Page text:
But when we began playing more regularly, Andy decided to step down. He had a band of his own, for one thing, and various responsibilities and ambitions. The image this week is the only band photo that includes both Andy and Chuck – and Andy played only a single gig with that line-up.

I’m so pleased that Andy is doing well. That this charismatic entertainer’s musical dreams and ambitions are being fulfilled. And when I see how much energy he is bringing to his shows, I have to be allowed the luxury of thinking that some of Crusin’ rubbed off on him.

* * *

Speaking of Crusin’, we had four dates lined up this year, but all of one had to cancelled for various reasons. This is our 40th anniversary year, yet it seems we may play only a single gig.

For those of you in the eastern Iowa area, that gig is imminent – this coming Sunday afternoon (Sept. 13) on the patio overlooking the Mississippi at Pearl City Plaza in Muscatine (217 West 2nd) starting at 6 pm. Looks to be a cool, lovely day, by current estimates. We will be presenting an hour and a half concert (with one break). Be there or…you know.

* * *

I note with sadness the passing of my writer buddy, Warren Murphy, co-creator of the Destroyer series, screenwriter (EIGER SANCTION), and author of numerous thrillers as well as the Trace mystery novels. He was a fun, funny, generous guy.

Barb and I were on a “mystery cruise” that Warren and Bob Randisi organized back in the late ‘80s (I think). My most vivid memory of that experience was the lanky, attractively disheveled Warren insisting that each of us write two chapters in a collaborative novel while the cruise was under way. When we complained that we didn’t want to spend precious fun time doing that, he cheerfully berated us, advising us to be grown-ups and pros about it. Then when asked if he was going to write his chapters while aboard, he said, “Oh, hell no – I already wrote them at home!”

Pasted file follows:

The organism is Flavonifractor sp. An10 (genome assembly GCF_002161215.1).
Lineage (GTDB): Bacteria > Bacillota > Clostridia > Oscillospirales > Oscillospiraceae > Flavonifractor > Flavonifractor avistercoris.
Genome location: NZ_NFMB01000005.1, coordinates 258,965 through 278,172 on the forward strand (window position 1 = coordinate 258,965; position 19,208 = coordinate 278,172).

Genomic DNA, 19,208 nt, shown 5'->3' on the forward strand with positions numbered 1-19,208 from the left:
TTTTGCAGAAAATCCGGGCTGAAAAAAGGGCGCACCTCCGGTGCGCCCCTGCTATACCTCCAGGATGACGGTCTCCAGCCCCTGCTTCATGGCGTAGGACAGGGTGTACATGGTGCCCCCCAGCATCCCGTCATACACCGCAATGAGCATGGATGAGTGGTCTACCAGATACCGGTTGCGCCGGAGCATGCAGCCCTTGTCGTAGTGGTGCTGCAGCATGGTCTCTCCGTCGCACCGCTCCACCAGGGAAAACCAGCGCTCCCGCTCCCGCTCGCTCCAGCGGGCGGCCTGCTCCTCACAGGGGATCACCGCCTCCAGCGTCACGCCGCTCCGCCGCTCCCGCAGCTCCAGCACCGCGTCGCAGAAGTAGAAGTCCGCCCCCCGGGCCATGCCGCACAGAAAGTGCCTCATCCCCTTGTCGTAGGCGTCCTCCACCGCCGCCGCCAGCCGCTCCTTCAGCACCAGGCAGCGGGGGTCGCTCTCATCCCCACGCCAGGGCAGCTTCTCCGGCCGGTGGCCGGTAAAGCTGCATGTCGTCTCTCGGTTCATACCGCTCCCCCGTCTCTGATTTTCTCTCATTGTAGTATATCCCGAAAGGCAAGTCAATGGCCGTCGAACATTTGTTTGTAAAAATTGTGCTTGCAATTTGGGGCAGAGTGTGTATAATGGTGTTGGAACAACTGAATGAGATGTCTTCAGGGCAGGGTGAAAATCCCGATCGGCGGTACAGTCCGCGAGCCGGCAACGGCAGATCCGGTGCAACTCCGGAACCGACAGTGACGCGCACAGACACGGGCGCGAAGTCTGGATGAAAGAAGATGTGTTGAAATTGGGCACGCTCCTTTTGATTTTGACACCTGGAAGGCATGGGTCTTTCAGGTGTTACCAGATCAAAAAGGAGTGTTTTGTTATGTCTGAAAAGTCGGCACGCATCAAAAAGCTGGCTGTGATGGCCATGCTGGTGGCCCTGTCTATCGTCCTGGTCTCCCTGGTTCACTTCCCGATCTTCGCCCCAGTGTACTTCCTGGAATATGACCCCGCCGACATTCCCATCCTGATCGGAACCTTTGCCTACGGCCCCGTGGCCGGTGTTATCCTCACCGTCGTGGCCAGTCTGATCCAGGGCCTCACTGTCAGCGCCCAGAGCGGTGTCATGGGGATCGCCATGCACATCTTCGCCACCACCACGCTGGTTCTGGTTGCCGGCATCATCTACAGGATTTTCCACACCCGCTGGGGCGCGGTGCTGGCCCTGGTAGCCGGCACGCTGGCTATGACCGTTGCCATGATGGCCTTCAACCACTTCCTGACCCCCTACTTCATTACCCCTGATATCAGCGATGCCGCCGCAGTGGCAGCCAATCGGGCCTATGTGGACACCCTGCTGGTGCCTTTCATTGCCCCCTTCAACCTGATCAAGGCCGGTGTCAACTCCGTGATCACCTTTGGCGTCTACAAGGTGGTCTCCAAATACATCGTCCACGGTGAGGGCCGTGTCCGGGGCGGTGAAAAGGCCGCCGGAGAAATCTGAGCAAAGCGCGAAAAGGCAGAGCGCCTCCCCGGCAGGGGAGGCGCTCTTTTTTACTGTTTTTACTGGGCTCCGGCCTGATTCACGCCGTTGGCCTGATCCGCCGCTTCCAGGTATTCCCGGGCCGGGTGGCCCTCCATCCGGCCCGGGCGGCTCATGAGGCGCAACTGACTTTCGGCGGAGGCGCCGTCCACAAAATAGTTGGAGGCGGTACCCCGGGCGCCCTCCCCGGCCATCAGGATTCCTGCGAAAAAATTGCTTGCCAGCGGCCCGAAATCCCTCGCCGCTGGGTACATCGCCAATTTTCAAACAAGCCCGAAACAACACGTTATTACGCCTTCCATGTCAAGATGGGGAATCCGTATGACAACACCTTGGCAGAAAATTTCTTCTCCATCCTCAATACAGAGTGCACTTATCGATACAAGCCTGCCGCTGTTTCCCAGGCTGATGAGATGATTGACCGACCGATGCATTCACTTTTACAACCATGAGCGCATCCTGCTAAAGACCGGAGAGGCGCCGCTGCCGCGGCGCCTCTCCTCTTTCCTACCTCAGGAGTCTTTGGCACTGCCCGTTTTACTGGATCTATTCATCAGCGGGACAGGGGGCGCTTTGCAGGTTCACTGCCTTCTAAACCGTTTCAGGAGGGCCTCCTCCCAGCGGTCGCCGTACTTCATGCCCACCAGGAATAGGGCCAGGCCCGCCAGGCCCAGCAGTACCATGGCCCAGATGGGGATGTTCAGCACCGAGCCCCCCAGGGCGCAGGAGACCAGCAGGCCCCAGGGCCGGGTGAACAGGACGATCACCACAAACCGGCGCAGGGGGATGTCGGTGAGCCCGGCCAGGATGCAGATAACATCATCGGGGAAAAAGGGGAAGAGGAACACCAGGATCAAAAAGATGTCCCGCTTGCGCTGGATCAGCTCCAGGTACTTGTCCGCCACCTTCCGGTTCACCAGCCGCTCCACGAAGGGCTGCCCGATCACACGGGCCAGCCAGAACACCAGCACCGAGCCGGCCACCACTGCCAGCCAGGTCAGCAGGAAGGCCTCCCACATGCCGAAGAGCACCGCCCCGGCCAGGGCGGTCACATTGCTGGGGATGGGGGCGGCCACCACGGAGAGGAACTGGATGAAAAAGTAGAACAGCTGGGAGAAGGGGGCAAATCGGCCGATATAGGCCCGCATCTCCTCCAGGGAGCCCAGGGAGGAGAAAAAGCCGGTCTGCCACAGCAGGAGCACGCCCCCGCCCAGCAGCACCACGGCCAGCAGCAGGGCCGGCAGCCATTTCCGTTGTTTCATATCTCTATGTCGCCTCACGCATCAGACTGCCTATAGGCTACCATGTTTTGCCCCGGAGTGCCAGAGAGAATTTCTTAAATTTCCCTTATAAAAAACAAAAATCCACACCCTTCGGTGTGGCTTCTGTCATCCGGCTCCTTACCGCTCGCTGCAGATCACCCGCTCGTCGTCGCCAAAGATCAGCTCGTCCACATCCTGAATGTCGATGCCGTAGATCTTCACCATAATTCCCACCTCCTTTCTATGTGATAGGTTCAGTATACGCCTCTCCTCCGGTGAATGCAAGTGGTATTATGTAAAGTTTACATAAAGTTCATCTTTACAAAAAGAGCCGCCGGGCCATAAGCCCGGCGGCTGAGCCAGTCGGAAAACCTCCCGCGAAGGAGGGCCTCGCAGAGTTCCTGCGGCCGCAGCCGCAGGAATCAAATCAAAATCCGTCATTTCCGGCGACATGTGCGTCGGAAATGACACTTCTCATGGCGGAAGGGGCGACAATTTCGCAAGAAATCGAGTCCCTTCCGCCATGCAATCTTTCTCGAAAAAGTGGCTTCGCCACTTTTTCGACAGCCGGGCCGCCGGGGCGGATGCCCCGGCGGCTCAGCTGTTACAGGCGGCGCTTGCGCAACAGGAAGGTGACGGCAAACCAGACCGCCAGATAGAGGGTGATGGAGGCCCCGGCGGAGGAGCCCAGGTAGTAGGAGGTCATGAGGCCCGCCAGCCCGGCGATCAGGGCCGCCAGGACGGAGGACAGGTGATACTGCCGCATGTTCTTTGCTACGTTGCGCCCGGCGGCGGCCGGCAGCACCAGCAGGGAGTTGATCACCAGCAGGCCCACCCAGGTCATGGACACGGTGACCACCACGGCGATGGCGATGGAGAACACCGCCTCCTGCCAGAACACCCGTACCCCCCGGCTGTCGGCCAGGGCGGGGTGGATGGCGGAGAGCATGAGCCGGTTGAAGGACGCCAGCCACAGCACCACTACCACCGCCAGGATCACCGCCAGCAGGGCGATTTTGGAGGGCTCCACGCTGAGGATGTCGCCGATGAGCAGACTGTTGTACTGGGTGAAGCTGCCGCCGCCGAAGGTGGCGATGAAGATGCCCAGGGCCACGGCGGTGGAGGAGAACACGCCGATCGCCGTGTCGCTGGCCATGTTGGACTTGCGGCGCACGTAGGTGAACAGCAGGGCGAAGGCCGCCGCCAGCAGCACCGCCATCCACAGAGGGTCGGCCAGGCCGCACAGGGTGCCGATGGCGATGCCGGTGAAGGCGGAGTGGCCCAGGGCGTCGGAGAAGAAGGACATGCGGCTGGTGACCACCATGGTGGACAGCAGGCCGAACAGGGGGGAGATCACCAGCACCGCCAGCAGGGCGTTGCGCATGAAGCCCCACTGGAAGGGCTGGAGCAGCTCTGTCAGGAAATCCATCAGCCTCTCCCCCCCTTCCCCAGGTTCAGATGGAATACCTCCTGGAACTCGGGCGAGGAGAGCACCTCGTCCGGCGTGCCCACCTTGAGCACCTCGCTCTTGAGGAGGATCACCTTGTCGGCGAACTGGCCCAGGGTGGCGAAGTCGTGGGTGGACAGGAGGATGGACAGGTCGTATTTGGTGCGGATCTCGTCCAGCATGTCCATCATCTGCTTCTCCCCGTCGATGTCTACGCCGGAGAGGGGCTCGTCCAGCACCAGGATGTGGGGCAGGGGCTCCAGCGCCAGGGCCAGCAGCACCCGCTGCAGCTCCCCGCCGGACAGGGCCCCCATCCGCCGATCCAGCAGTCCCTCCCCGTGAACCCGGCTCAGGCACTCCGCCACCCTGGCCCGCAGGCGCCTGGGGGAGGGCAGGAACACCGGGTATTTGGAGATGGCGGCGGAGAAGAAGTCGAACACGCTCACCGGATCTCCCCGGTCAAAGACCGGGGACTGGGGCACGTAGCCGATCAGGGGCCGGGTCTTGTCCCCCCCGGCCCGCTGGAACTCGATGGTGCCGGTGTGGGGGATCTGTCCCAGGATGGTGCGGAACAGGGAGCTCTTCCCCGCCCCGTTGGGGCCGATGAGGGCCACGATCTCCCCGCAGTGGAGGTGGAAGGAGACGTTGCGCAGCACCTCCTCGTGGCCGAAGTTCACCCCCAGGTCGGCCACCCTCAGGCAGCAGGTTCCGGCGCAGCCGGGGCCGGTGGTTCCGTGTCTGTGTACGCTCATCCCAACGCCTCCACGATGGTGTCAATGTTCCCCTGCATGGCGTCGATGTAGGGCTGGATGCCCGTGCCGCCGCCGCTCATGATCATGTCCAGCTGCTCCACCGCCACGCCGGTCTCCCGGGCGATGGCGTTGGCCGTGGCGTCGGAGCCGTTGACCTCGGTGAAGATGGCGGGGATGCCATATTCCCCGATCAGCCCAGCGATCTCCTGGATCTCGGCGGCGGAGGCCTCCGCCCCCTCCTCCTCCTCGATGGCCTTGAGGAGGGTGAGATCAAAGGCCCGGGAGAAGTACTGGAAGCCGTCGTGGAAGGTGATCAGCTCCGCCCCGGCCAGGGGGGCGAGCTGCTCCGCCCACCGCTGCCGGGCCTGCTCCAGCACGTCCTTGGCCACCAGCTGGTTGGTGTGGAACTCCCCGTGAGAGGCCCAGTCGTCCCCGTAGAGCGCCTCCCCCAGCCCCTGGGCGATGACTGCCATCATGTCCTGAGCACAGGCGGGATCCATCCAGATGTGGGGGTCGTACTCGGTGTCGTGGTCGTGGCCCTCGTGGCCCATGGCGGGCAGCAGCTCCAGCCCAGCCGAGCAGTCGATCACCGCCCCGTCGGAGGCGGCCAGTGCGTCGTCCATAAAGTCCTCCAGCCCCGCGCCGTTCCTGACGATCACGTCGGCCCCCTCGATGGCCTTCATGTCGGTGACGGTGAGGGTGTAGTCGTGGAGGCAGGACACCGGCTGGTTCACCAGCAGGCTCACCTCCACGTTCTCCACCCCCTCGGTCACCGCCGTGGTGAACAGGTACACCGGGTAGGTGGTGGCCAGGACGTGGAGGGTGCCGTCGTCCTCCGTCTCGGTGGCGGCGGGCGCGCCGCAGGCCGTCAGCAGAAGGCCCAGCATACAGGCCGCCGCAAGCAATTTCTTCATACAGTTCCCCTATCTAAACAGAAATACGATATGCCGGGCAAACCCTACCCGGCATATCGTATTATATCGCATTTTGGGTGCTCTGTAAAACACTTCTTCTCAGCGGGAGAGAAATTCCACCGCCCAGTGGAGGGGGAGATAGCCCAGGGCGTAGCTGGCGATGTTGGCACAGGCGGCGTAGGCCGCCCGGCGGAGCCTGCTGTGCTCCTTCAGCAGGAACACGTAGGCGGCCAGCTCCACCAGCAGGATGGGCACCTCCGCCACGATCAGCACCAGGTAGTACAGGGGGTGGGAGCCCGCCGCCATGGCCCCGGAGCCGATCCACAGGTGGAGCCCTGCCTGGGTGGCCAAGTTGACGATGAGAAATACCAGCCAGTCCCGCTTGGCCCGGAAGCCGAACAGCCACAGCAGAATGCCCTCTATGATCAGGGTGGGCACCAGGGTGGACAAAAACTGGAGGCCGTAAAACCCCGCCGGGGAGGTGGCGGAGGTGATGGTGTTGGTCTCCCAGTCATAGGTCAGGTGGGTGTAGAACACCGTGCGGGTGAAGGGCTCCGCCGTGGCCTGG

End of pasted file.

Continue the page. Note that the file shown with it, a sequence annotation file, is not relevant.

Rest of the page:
That book was called CARIBBEAN BLUES, and features Nate Heller in three chapters, if I’m remembering right.
If you want to know how to honor a writer who has passed, read a book by that writer. It will bring the author back to life in your mind.

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For those keeping score, I completed the new Mike Hammer, DON’T LOOK BEHIND YOU, last week, and shipped it via e-mail to Titan in England on Thursday. I’ve been dealing with some health issues this summer (don’t ask) but have bounced back (really, don’t ask) and I wanted to prove to myself I could still do it. And I did. It’s a wild one, even for a Hammer novel.

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Finally, this is a nice overview of mystery in comic books, with an especially nice, fairly lengthy look at Ms. Tree – which the commentator (a very wise fellow) rates my work with Terry Beatty as tops in the field.

M.A.C.

Nate Heller’s A Big Deal

Tuesday, May 12th, 2015
Triple Play

The latest Kindle “Big Deal” sale runs through May 28. Of the 500 books selected, an impressive number are Nathan Heller titles:

True Detective
True Crime
The Million-Dollar Wound
Neon Mirage
Stolen Away
Carnal Hours
Blood and Thunder
Damned in Paradise
Flying Blind
Majic Man
Angel in Black
Chicago Confidential
Chicago Lightning: The Collected Nathan Heller Short Stories
Triple Play: A Nathan Heller Casebook

If you’ve never read a Nathan Heller novel, then…well, first of all, how the hell did you wind up here? But let’s say you drifted in looking for some other Max Allan Collins. I guess I’d suggest starting with the first written/published novel, TRUE DETECTIVE, although chronologically the later STOLEN AWAY and DAMNED IN PARADISE come before it. Another possibility for newbies (my God, what a horrible word) would be the short story collection, CHICAGO LIGHTNING, or the novella one, TRIPLE PLAY. The latter has the added value of the lovely Barbara Collins appearing on the cover.